The heartbreaking tale of a gang member being deported

The media keeps trying to play the same repetitive game we’ve been playing and beating them for the past few years now. Following the big sweep in the Los Angeles area, individual investigations are still being handled and CBS San Francisco brings us another of the heartbreaking tales of a family being separated by the evil forces of Immigration and Customs Enforcement.

This is a particularly curious bit of coverage given how these stories normally go, and we’ll get to why that is in a moment. It starts out as so many of these tales do, with a crying child – the daughter of one Armando Nunez Salgado of Napa – watching as federal agents come charging into the family’s backyard and apprehend her dad while he’s peacefully working in his garden.

ICE agents took Armando Nunez Salgado into custody outside his home. According to family members, he was in the backyard when agents walked right in through the side gate. His 14-year-old daughter Isabel Salgado dissolved into tears.

“I cried. I got very emotional, I was really sad,” said Isabel. “I mean to watch someone who is part of your everyday life and then you just have to watch him leave without saying goodbye. It kind of hurts.”

Armando is a construction worker who has been in America more than 30 years. His wife Elena Ponce said his parents brought him to the U.S. when he was only four years old.

Thus far it’s fairly typical of such coverage. You’ve got the wife and the teenage daughter, distressed and in tears over the unfairness of it all. He volunteered to help fight the wildfires plaguing the area last year. On top of that, Armando was brought here when he was only four years old. Shouldn’t this guy have been in the DACA program? Why wasn’t he a “Dreamer” by now? In any event, he’s clearly one of the good guys. The wife concludes by saying, ” So the fact that they took someone off like that. I don’t see the sense in it all. He wasn’t a danger to the community in any way.”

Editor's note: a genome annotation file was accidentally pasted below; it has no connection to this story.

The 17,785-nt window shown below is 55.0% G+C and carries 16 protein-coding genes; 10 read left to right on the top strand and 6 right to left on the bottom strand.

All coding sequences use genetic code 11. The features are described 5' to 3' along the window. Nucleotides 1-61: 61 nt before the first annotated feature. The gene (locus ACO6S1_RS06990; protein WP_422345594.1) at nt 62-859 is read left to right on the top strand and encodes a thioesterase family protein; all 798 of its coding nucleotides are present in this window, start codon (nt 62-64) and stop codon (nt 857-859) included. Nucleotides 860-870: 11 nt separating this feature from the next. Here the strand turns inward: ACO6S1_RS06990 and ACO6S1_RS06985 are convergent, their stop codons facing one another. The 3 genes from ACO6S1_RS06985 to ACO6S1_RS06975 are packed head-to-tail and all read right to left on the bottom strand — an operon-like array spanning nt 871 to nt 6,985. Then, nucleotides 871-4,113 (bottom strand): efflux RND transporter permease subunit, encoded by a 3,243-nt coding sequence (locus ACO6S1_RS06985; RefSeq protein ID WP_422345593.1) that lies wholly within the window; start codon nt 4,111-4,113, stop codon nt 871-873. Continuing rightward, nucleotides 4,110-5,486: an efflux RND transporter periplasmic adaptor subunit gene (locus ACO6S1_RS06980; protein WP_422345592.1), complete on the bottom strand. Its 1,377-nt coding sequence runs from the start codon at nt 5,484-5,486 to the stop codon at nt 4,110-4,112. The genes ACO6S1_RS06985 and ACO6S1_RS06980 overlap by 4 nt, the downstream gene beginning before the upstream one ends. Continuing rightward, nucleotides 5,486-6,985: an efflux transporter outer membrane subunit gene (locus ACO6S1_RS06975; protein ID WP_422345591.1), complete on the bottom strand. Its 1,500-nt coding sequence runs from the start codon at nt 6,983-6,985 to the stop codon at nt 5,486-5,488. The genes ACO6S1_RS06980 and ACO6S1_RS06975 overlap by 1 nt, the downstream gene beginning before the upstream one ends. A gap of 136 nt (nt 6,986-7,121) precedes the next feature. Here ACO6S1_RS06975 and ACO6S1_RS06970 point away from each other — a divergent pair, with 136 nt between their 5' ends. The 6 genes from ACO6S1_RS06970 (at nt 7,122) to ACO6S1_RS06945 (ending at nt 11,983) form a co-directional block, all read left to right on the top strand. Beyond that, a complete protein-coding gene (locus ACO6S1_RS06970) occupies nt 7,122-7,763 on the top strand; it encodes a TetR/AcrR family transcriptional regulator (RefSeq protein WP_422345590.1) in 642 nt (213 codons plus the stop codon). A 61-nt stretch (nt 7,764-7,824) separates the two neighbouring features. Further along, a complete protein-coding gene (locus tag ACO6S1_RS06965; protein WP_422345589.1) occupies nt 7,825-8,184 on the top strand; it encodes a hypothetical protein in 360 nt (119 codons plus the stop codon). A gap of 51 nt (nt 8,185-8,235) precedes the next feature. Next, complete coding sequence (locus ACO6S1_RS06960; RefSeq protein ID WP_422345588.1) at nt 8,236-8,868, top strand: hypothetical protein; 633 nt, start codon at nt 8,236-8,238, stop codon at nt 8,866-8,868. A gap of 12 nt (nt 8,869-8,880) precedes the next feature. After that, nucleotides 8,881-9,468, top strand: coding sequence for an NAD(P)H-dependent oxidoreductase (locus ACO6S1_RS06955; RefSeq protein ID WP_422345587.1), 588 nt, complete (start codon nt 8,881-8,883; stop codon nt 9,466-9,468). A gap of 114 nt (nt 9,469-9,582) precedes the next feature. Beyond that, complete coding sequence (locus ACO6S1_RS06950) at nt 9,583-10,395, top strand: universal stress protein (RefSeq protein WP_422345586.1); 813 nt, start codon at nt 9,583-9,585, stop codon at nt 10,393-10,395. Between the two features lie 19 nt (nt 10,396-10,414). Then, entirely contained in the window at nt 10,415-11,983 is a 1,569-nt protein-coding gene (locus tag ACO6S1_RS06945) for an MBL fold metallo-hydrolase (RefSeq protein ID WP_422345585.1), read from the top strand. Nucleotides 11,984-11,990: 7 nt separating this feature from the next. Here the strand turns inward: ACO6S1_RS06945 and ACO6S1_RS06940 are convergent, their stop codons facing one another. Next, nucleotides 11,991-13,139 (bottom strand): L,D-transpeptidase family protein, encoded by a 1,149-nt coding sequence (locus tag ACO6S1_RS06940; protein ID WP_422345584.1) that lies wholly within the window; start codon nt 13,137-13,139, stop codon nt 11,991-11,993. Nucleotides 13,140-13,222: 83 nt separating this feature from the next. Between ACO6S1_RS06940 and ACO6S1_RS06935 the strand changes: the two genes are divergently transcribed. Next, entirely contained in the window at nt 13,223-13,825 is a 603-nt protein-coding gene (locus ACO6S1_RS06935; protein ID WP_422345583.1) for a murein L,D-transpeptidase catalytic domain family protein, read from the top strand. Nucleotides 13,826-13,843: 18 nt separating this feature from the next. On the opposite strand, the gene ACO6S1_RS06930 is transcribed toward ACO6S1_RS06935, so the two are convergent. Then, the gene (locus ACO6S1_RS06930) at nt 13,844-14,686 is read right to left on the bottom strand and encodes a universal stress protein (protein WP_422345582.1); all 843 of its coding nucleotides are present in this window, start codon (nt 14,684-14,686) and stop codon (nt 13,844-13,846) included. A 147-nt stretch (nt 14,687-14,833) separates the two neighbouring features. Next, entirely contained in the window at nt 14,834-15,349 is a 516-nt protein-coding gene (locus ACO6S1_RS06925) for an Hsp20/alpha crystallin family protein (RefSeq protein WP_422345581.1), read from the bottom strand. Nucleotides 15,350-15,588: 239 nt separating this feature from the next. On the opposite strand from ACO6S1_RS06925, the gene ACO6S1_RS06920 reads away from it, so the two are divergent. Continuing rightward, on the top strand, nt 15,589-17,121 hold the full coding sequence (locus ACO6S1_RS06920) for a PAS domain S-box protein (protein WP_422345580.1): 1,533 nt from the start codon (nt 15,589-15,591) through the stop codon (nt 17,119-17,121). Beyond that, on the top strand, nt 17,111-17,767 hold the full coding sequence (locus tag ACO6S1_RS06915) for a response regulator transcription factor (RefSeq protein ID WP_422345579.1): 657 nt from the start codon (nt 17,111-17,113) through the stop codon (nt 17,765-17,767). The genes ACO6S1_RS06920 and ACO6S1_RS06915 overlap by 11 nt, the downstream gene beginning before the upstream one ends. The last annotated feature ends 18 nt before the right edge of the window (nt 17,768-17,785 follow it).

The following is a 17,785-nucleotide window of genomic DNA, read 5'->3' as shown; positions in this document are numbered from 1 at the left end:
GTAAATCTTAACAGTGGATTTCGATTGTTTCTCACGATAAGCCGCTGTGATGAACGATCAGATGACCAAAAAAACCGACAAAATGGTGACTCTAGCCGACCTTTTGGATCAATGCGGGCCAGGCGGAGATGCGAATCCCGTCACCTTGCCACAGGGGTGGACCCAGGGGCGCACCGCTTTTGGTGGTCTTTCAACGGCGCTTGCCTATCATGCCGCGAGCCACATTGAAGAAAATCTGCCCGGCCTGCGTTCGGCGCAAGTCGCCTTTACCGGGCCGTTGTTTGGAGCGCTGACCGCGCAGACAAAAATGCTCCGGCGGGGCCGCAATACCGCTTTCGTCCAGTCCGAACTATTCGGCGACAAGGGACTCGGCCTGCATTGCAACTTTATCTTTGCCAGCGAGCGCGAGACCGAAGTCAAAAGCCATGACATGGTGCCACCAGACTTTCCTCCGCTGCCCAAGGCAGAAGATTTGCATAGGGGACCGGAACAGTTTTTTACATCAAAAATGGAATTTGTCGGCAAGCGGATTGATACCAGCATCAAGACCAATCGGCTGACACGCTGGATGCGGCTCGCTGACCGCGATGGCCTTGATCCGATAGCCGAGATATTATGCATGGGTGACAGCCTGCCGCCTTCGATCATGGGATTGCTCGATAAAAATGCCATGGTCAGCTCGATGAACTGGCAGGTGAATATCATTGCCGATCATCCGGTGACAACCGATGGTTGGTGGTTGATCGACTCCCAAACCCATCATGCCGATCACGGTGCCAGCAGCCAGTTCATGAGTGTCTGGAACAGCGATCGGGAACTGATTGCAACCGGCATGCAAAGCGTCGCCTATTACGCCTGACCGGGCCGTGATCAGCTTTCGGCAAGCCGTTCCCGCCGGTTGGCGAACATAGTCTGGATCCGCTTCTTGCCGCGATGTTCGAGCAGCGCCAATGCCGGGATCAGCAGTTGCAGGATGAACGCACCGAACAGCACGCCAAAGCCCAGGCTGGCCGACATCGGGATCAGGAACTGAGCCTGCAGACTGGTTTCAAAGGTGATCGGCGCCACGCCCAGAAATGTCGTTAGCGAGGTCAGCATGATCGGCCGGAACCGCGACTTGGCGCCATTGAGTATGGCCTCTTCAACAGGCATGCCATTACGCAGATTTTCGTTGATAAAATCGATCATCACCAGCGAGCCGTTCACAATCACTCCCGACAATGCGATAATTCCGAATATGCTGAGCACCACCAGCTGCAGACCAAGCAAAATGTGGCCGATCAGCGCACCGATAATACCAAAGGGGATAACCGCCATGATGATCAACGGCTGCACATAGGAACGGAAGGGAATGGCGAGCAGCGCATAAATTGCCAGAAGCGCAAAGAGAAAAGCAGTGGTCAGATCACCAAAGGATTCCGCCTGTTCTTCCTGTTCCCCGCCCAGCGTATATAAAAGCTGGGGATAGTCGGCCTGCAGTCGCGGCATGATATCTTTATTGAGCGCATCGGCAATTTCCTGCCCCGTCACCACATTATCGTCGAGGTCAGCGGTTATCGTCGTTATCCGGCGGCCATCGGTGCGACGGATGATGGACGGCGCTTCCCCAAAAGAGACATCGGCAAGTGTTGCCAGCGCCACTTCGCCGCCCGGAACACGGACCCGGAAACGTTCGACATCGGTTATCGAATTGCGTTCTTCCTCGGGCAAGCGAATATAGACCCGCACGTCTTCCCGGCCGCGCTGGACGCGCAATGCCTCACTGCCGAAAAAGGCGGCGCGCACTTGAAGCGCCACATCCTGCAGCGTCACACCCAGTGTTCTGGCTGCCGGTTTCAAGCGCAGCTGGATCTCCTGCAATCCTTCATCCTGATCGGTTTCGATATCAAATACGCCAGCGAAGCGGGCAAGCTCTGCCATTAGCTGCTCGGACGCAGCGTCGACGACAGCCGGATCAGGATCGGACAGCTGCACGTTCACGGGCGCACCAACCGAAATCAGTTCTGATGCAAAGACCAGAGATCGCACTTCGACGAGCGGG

Normally this is the point where I’d start doing some Google searches to see if there’s something else in this guy’s history which might attract the attention of ICE. It’s not that they can’t deport him simply for being here illegally, but if that’s the entire story they probably wouldn’t make this guy a priority bust. But this is where the CBS article takes a sharp turn and saves us any further searching. It turns out that Armando isn’t quite the non-threat that’s being described. (Emphasis added)

But it turns out, Armando does have a dangerous past. After our interview, his family members told KPIX 5 he was involved in gangs and drugs for a long time.

In fact, at one point, he was on ICE’s most wanted list for charges of felony force and assault with a deadly weapon.

Now things become a bit more clear. He’s only had a few years “clean” according to his family, but before that, he was enough of a bad guy to make the most wanted list as a gang member, drug dealer and violent felon. And the most wanted list era was a few years ago since he’s gone to ground since then.